In the late 1800s, John Muir made several trips to the pristine, relatively unexplored territory of Alaska, irresistibly drawn to its awe-inspiring glaciers and its wild menagerie of bears, bald eagles, wolves, and whales. Half-poet and half-geologist, he recorded his experiences and reflections in Travels in Alaska, a work he was in the process of completing at the time of his death in 1914. Edward Hoagland wrote, “Muir is at our elbow, nudging us along, prompting us to understand that heaven is on earth—is the Earth—and rapture is the sensible response wherever a clear line of sight remains.”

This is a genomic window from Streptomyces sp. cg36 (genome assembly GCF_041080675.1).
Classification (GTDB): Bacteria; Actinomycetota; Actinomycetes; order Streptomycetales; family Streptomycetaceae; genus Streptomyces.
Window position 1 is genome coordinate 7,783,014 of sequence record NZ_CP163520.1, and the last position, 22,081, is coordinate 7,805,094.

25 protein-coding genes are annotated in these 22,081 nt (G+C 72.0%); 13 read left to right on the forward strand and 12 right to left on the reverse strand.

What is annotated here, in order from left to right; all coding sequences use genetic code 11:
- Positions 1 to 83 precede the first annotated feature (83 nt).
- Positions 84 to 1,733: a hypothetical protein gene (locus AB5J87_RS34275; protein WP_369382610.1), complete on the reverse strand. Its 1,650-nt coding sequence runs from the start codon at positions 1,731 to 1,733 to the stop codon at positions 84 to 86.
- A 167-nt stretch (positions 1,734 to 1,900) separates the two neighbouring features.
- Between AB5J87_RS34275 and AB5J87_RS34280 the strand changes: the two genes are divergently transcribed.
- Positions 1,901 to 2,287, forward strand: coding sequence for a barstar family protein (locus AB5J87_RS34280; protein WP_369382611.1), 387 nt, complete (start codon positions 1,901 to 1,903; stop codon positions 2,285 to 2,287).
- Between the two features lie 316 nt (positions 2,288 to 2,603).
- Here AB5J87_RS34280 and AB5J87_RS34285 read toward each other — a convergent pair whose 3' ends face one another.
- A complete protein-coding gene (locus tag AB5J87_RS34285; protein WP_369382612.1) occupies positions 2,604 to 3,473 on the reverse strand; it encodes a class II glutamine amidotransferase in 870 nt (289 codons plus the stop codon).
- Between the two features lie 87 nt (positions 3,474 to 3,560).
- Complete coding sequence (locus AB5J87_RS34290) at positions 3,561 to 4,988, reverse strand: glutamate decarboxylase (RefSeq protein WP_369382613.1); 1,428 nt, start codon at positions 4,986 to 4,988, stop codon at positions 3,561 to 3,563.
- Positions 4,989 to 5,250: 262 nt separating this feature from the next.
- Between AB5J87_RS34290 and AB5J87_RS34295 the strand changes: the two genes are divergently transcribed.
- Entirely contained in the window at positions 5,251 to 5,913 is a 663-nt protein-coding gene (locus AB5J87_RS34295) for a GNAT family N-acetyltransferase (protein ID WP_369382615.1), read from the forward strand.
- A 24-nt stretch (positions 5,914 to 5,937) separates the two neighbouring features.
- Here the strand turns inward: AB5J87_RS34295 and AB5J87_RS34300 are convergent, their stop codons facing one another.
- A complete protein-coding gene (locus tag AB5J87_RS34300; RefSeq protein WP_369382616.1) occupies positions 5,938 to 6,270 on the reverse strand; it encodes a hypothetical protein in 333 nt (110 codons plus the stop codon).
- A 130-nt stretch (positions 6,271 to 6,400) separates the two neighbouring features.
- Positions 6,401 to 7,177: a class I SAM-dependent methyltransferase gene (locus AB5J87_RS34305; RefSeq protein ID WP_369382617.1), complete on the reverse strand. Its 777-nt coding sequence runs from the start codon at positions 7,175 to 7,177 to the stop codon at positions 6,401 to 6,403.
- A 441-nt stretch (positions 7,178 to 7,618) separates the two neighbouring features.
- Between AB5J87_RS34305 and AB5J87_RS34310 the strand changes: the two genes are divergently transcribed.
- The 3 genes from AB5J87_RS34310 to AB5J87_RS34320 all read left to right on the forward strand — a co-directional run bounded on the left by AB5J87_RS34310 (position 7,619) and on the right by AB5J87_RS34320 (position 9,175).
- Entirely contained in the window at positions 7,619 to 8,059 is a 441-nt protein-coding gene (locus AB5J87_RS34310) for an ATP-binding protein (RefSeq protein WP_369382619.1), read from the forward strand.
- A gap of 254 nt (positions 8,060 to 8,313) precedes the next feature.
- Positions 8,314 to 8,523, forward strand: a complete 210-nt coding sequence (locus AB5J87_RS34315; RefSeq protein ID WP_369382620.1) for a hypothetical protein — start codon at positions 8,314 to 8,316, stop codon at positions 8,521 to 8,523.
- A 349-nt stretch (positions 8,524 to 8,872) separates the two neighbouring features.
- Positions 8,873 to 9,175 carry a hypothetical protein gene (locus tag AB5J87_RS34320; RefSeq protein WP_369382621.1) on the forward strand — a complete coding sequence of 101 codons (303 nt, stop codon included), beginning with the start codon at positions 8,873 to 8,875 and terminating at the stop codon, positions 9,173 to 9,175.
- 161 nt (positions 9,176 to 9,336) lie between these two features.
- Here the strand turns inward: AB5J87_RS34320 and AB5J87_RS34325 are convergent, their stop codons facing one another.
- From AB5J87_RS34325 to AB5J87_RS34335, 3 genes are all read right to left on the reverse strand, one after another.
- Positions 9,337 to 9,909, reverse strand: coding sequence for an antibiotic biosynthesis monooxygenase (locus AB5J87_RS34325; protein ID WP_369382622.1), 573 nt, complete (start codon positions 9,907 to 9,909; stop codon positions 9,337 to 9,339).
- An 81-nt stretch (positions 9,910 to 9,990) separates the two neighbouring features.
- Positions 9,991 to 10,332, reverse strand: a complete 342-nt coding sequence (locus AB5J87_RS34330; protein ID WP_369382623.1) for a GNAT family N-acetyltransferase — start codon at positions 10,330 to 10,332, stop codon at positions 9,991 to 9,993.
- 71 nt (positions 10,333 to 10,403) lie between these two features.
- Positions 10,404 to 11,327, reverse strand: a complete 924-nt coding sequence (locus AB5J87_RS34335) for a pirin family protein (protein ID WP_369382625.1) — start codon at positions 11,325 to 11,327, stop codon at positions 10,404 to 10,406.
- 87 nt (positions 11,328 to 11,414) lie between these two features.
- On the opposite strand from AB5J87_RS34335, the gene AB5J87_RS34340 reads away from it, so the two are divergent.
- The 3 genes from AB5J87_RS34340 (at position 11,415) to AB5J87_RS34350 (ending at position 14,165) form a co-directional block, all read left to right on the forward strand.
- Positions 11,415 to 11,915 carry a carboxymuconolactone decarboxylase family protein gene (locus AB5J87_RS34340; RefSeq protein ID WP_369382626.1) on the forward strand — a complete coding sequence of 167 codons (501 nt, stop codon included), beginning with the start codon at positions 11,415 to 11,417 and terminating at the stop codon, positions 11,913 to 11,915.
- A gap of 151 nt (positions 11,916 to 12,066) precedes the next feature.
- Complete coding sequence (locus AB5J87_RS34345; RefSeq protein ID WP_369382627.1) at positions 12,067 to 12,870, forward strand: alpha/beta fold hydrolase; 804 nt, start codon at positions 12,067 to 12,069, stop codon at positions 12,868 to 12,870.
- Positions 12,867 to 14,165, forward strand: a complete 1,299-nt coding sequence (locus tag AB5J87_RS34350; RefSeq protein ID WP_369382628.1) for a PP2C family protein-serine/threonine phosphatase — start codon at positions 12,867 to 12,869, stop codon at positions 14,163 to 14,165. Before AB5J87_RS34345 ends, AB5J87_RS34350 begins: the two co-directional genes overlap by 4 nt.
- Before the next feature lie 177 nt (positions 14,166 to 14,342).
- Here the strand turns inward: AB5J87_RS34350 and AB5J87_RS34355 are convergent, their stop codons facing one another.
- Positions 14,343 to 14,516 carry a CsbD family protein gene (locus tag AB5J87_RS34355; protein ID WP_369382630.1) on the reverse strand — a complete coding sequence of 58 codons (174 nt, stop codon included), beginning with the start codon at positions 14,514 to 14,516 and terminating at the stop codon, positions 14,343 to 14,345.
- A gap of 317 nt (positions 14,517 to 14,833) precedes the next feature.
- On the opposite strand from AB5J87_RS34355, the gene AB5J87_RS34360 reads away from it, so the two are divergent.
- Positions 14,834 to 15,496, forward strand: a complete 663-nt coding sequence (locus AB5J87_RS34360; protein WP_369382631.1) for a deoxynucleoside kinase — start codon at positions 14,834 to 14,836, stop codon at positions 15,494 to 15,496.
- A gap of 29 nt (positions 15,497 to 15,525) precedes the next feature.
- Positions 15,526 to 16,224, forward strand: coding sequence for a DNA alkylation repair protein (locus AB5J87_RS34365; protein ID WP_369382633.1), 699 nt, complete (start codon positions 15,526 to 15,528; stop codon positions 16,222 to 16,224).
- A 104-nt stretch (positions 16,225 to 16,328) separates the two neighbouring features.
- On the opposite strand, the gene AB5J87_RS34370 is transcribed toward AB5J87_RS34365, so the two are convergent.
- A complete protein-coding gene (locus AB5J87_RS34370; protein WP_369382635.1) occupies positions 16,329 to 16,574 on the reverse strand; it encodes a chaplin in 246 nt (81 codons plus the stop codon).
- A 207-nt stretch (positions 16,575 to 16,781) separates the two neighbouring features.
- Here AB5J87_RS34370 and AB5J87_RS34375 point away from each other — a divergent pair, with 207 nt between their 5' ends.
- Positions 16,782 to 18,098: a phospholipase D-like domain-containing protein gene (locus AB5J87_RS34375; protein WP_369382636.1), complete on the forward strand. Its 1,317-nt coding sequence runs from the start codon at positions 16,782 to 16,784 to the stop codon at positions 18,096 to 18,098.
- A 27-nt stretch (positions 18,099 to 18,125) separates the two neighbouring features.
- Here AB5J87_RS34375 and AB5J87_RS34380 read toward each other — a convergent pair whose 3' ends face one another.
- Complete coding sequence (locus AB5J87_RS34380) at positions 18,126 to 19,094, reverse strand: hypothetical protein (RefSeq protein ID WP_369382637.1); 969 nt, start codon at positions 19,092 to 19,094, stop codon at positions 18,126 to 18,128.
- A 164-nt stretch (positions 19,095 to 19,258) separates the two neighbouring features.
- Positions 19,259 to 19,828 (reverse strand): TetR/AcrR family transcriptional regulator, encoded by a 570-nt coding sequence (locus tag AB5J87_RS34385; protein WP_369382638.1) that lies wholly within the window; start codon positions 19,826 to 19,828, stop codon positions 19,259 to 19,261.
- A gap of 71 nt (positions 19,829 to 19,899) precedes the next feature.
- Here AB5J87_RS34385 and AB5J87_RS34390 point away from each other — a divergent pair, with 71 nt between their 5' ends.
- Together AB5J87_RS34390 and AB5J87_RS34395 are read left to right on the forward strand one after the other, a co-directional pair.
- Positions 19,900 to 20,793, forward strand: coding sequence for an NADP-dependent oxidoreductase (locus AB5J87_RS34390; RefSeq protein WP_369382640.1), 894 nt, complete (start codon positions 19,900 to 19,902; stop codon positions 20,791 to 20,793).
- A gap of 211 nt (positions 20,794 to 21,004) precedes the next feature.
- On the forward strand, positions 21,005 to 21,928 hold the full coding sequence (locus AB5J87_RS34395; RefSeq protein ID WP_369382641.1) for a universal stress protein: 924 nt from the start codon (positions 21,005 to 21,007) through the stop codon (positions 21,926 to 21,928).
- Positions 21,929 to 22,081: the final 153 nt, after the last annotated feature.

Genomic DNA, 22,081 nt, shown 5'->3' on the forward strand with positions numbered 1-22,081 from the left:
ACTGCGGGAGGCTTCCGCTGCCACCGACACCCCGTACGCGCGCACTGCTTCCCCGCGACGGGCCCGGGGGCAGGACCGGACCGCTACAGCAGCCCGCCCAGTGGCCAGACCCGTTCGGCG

In 1879 John Muir went to Alaska for the first time. Its stupendous living glaciers aroused his unbounded interest, for they enabled him to verify his theories of glacial action. Again and again he returned to this continental laboratory of landscapes. The greatest of the tide-water glaciers appropriately commemorates his name. Upon this book of Alaska travels, all but finished before his unforeseen departure, John Muir expended the last months of his life.
John Muir (1838–1914) also known as "John of the Mountains", was a Scottish-American naturalist, author, environmental philosopher and early advocate of preservation of wilderness in the United States.